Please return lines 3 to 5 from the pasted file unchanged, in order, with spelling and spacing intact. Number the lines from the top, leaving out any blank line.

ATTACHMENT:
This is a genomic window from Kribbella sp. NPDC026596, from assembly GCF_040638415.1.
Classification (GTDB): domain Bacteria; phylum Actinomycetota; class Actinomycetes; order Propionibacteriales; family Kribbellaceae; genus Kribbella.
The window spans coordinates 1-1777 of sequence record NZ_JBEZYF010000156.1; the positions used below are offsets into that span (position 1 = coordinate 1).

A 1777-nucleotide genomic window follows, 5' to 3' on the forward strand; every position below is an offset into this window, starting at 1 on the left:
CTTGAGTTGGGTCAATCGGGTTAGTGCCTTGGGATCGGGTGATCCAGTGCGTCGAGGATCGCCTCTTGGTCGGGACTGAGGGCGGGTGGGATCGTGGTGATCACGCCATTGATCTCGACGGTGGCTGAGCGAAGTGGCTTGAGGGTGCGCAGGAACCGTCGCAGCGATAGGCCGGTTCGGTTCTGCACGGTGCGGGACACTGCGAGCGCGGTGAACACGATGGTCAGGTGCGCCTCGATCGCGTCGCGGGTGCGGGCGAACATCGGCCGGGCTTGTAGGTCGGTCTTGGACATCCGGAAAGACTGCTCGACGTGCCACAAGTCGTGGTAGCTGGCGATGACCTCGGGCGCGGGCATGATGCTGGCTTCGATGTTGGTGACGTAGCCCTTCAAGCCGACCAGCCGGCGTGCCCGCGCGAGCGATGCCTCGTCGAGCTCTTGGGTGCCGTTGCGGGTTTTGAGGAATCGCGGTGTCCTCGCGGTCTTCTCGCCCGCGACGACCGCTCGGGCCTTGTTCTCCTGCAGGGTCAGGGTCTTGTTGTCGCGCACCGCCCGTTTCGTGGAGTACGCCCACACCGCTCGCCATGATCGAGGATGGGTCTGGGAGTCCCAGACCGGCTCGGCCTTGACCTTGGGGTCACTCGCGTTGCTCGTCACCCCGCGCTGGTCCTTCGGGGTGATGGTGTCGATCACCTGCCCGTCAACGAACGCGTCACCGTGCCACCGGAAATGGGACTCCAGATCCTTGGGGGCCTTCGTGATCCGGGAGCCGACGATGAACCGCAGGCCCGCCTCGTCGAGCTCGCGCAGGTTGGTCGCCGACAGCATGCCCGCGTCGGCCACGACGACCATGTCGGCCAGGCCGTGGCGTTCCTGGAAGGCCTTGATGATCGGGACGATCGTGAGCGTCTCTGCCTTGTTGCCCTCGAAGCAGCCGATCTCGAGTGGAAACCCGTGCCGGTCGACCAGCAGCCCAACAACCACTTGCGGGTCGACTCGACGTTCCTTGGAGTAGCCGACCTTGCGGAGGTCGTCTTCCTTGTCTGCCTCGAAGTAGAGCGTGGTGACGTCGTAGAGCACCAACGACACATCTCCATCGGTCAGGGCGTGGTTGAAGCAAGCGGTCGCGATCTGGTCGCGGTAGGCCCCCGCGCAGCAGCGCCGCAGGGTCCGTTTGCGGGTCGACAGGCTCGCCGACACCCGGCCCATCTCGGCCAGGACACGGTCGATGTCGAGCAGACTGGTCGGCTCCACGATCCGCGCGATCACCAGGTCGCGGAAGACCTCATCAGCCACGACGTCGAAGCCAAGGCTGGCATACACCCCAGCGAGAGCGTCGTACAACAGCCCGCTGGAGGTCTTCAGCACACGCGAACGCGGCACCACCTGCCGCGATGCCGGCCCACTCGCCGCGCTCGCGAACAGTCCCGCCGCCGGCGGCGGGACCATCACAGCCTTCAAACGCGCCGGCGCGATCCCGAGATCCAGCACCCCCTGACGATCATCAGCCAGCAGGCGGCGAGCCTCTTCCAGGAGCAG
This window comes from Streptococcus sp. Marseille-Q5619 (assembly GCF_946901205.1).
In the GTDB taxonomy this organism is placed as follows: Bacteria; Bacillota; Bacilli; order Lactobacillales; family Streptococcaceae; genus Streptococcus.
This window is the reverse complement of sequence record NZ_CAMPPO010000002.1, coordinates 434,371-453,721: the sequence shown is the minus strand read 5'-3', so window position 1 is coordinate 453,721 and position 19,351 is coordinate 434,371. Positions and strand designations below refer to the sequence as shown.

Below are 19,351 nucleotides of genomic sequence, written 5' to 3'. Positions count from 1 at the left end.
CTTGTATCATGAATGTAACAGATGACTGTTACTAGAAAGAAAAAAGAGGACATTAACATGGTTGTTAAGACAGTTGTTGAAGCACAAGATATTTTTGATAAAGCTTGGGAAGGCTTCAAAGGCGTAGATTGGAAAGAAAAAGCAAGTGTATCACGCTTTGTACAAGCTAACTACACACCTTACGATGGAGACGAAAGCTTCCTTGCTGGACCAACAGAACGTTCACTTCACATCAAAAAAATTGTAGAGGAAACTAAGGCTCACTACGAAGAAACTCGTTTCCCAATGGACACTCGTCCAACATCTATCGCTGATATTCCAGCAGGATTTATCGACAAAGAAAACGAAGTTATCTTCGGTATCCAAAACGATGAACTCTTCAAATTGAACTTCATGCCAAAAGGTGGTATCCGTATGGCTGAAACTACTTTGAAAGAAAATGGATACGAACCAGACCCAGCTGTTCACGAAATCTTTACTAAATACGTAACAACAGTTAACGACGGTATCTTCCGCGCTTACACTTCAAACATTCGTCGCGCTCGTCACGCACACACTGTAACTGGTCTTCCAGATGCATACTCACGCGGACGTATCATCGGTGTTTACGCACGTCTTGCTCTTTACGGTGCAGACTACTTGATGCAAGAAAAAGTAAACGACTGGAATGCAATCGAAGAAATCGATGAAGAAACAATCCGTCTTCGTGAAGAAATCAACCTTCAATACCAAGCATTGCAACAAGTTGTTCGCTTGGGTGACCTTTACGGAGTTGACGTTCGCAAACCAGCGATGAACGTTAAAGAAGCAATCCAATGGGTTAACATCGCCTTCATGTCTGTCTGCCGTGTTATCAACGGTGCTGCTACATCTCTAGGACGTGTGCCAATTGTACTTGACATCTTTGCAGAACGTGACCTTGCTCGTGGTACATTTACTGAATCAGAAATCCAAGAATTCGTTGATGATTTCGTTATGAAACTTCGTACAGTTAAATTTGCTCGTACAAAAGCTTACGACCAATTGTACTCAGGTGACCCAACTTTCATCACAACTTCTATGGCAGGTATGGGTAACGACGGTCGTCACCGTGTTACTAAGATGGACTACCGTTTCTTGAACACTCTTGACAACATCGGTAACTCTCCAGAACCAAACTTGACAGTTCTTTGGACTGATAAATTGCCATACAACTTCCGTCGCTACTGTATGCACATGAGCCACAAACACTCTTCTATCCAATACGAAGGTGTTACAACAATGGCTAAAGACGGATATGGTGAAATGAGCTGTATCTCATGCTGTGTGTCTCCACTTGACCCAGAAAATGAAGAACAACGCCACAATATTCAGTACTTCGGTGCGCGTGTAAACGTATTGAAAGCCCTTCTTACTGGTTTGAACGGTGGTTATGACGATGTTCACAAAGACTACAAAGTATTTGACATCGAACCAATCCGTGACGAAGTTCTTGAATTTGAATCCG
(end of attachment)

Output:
The window spans coordinates 1-1777 of sequence record NZ_JBEZYF010000156.1; the positions used below are offsets into that span (position 1 = coordinate 1).

A 1777-nucleotide genomic window follows, 5' to 3' on the forward strand; every position below is an offset into this window, starting at 1 on the left:
CTTGAGTTGGGTCAATCGGGTTAGTGCCTTGGGATCGGGTGATCCAGTGCGTCGAGGATCGCCTCTTGGTCGGGACTGAGGGCGGGTGGGATCGTGGTGATCACGCCATTGATCTCGACGGTGGCTGAGCGAAGTGGCTTGAGGGTGCGCAGGAACCGTCGCAGCGATAGGCCGGTTCGGTTCTGCACGGTGCGGGACACTGCGAGCGCGGTGAACACGATGGTCAGGTGCGCCTCGATCGCGTCGCGGGTGCGGGCGAACATCGGCCGGGCTTGTAGGTCGGTCTTGGACATCCGGAAAGACTGCTCGACGTGCCACAAGTCGTGGTAGCTGGCGATGACCTCGGGCGCGGGCATGATGCTGGCTTCGATGTTGGTGACGTAGCCCTTCAAGCCGACCAGCCGGCGTGCCCGCGCGAGCGATGCCTCGTCGAGCTCTTGGGTGCCGTTGCGGGTTTTGAGGAATCGCGGTGTCCTCGCGGTCTTCTCGCCCGCGACGACCGCTCGGGCCTTGTTCTCCTGCAGGGTCAGGGTCTTGTTGTCGCGCACCGCCCGTTTCGTGGAGTACGCCCACACCGCTCGCCATGATCGAGGATGGGTCTGGGAGTCCCAGACCGGCTCGGCCTTGACCTTGGGGTCACTCGCGTTGCTCGTCACCCCGCGCTGGTCCTTCGGGGTGATGGTGTCGATCACCTGCCCGTCAACGAACGCGTCACCGTGCCACCGGAAATGGGACTCCAGATCCTTGGGGGCCTTCGTGATCCGGGAGCCGACGATGAACCGCAGGCCCGCCTCGTCGAGCTCGCGCAGGTTGGTCGCCGACAGCATGCCCGCGTCGGCCACGACGACCATGTCGGCCAGGCCGTGGCGTTCCTGGAAGGCCTTGATGATCGGGACGATCGTGAGCGTCTCTGCCTTGTTGCCCTCGAAGCAGCCGATCTCGAGTGGAAACCCGTGCCGGTCGACCAGCAGCCCAACAACCACTTGCGGGTCGACTCGACGTTCCTTGGAGTAGCCGACCTTGCGGAGGTCGTCTTCCTTGTCTGCCTCGAAGTAGAGCGTGGTGACGTCGTAGAGCACCAACGACACATCTCCATCGGTCAGGGCGTGGTTGAAGCAAGCGGTCGCGATCTGGTCGCGGTAGGCCCCCGCGCAGCAGCGCCGCAGGGTCCGTTTGCGGGTCGACAGGCTCGCCGACACCCGGCCCATCTCGGCCAGGACACGGTCGATGTCGAGCAGACTGGTCGGCTCCACGATCCGCGCGATCACCAGGTCGCGGAAGACCTCATCAGCCACGACGTCGAAGCCAAGGCTGGCATACACCCCAGCGAGAGCGTCGTACAACAGCCCGCTGGAGGTCTTCAGCACACGCGAACGCGGCACCACCTGCCGCGATGCCGGCCCACTCGCCGCGCTCGCGAACAGTCCCGCCGCCGGCGGCGGGACCATCACAGCCTTCAAACGCGCCGGCGCGATCCCGAGATCCAGCACCCCCTGACGATCATCAGCCAGCAGGCGGCGAGCCTCTTCCAGGAGCAG